On one level, he says, the governments offering these incentives understand it's a zero-sum game—one that's hurting states collectively. But as a political measure, Democrats and Republicans alike want to be able to show constituents that they're taking, and creating, economic opportunities.
In 2008, Enrich thought he finally had another opportunity to test his legal theory when the ABC television series Ugly Bettymoved from Los Angeles to New York City to chase New York's generous film tax credit, freshly signed by the governor. The trip made the show more authentic (Betty was always supposed to be from Queens), but much of the L.A. film crew lost their jobs.
Frustrated union groups lobbied then-California Governor Arnold Schwarzenegger to create new tax initiatives in the state. They also expressed interest in bringing a suit against New York, for distorting the market decision from all the way across the country.
A case was never filed. Enrich said the problem was that he couldn't find a credible New York law firm to work on the case: All of them had interests wrapped up in the film tax.
Other battles, litigated scattershot across the country, have gained traction only to flounder. In 2007, Minnesota taxpayers fought the state for creating a new, aggressive tax incentive program called JOBZ, again citing the U.S. Constitution's dormant commerce clause as well as the state of Minnesota's own Constitution, which calls for uniform taxation. Olson v. Minnesota was dismissed in the Minnesota Court of Appeals, foiled by the same argument over standing that broke Cuno.
It's still plausible that a court would find these incentives do violate the Constitution, if a plaintiff could get past the procedural obstacles. But opponents of economic incentives have turned to other forms of policy change they view as potentially more realistic and impactful.
Art Rolnick, a University of Minnesota economist who has delivered frequent testimonies against economic incentives, proposes a top-level change to the Internal Revenue Code. In the 1990s, he partnered with Representative David Minge of Minnesota and fellow economists at the University of Minnesota to draft the Distorting Subsidies Limitation Act of 1999.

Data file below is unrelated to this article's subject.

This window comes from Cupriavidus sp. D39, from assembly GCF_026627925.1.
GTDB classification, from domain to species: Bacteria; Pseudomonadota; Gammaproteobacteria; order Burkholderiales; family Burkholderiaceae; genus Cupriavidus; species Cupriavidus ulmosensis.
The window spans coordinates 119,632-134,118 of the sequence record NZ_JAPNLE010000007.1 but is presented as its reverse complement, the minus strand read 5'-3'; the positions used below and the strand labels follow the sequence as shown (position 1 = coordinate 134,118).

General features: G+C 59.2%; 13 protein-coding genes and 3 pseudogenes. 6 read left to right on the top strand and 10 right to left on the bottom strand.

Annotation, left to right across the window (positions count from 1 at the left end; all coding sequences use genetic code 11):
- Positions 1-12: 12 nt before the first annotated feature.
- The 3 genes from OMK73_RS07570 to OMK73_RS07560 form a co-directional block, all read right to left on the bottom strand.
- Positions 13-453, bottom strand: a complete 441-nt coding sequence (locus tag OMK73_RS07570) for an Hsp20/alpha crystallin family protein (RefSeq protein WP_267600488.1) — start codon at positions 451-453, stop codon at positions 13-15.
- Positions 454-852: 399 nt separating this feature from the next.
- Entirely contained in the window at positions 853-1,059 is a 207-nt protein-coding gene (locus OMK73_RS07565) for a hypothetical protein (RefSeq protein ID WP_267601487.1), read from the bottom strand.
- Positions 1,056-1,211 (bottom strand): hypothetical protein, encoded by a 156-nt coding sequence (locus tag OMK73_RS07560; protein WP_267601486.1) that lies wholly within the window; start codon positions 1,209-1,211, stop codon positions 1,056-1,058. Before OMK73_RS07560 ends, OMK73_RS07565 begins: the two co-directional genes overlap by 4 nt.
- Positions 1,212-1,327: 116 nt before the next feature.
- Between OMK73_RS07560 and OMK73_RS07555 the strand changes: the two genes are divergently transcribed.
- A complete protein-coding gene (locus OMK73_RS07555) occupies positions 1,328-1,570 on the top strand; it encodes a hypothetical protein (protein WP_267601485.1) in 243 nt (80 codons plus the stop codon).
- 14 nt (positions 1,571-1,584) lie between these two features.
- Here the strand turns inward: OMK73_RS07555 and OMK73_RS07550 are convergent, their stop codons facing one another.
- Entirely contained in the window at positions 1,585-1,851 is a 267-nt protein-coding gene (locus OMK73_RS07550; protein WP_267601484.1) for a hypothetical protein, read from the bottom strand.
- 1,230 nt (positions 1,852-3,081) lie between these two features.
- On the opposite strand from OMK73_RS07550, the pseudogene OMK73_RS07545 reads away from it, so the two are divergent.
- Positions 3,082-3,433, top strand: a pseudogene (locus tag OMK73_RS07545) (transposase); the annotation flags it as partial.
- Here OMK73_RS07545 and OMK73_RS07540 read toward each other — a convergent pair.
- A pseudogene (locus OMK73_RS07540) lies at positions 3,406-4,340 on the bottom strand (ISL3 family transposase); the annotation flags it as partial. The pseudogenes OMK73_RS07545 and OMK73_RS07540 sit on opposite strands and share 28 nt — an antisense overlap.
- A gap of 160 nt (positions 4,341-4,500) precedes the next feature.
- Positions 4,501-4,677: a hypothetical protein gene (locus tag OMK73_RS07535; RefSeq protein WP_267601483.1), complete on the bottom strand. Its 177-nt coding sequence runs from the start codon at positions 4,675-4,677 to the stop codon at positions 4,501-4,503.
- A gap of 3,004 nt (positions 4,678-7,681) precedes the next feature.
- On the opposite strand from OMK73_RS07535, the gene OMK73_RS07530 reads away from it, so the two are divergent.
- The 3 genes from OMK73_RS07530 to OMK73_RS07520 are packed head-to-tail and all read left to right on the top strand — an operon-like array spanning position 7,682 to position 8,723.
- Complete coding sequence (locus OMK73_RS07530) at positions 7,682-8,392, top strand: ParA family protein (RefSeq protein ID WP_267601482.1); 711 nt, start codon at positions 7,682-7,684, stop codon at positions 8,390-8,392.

The bill, proposed in the House of Representatives in 1999, outlined how the federal government itself can simply strip all the economic benefit from these deals by levying a confiscatory tax of 100 percent on any money the company receives from a state in the form of incentives. Other incentives would still be fair game: Cities could give away property and workforce development grants; they could still promise to improve infrastructure. They would just be deterred from explicitly offering huge tax breaks, because the value of those offerings would be moot.
Every time an official starts dangling million-dollar deals now, they are effectively distorting the market decision, Rolnick says. "For example, maybe a company's best location is in Wisconsin but because New Jersey outbids them, [the company] ends up in a second-best location from an economic point of view," he said.
Competition between states doesn't foster a net increase in U.S. employment, he explains, so even when motivated by a desire for "Jobs, Jobs, Jobs!" bidding wars don't make sense. "For the state itself, this might be a good bet. But from a national perspective, suppose we didn't allow the bidding war at all. Let's say they would have located in California or New Jersey—they would have created those jobs no matter what," he said.